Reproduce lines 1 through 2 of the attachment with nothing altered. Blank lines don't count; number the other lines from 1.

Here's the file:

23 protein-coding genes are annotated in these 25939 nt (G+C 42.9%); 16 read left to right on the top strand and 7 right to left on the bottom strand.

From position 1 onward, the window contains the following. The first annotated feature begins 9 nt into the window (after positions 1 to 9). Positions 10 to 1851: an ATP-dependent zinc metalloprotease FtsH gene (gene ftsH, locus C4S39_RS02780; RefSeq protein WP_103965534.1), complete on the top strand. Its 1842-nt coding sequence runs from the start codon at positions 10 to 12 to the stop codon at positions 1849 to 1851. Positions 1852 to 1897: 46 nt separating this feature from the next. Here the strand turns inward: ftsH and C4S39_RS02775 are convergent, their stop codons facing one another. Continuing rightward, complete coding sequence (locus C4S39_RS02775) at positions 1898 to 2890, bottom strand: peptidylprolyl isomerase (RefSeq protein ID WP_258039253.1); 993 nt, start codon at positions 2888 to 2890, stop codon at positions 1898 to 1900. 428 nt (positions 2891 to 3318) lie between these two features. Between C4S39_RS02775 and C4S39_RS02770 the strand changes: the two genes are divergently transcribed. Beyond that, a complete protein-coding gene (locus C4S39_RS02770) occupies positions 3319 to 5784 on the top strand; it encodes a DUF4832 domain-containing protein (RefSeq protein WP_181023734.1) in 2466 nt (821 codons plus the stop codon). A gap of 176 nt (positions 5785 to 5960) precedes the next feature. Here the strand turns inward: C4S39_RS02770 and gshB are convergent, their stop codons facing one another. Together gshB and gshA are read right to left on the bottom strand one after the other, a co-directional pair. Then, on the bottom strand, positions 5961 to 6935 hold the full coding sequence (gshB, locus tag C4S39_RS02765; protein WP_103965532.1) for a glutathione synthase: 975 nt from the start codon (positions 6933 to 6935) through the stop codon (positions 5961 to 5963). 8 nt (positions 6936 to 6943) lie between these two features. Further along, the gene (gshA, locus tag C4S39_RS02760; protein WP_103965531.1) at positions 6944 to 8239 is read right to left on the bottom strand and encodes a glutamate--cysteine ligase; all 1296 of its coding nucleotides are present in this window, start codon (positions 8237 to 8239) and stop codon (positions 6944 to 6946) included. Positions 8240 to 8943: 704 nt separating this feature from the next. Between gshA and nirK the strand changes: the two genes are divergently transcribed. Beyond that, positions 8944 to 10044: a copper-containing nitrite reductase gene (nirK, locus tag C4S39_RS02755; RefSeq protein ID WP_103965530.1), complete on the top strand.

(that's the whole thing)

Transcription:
23 protein-coding genes are annotated in these 25939 nt (G+C 42.9%); 16 read left to right on the top strand and 7 right to left on the bottom strand.

From position 1 onward, the window contains the following. The first annotated feature begins 9 nt into the window (after positions 1 to 9). Positions 10 to 1851: an ATP-dependent zinc metalloprotease FtsH gene (gene ftsH, locus C4S39_RS02780; RefSeq protein WP_103965534.1), complete on the top strand. Its 1842-nt coding sequence runs from the start codon at positions 10 to 12 to the stop codon at positions 1849 to 1851. Positions 1852 to 1897: 46 nt separating this feature from the next. Here the strand turns inward: ftsH and C4S39_RS02775 are convergent, their stop codons facing one another. Continuing rightward, complete coding sequence (locus C4S39_RS02775) at positions 1898 to 2890, bottom strand: peptidylprolyl isomerase (RefSeq protein ID WP_258039253.1); 993 nt, start codon at positions 2888 to 2890, stop codon at positions 1898 to 1900. 428 nt (positions 2891 to 3318) lie between these two features. Between C4S39_RS02775 and C4S39_RS02770 the strand changes: the two genes are divergently transcribed. Beyond that, a complete protein-coding gene (locus C4S39_RS02770) occupies positions 3319 to 5784 on the top strand; it encodes a DUF4832 domain-containing protein (RefSeq protein WP_181023734.1) in 2466 nt (821 codons plus the stop codon). A gap of 176 nt (positions 5785 to 5960) precedes the next feature. Here the strand turns inward: C4S39_RS02770 and gshB are convergent, their stop codons facing one another. Together gshB and gshA are read right to left on the bottom strand one after the other, a co-directional pair. Then, on the bottom strand, positions 5961 to 6935 hold the full coding sequence (gshB, locus tag C4S39_RS02765; protein WP_103965532.1) for a glutathione synthase: 975 nt from the start codon (positions 6933 to 6935) through the stop codon (positions 5961 to 5963). 8 nt (positions 6936 to 6943) lie between these two features. Further along, the gene (gshA, locus tag C4S39_RS02760; protein WP_103965531.1) at positions 6944 to 8239 is read right to left on the bottom strand and encodes a glutamate--cysteine ligase; all 1296 of its coding nucleotides are present in this window, start codon (positions 8237 to 8239) and stop codon (positions 6944 to 6946) included. Positions 8240 to 8943: 704 nt separating this feature from the next. Between gshA and nirK the strand changes: the two genes are divergently transcribed. Beyond that, positions 8944 to 10044: a copper-containing nitrite reductase gene (nirK, locus tag C4S39_RS02755; RefSeq protein ID WP_103965530.1), complete on the top strand.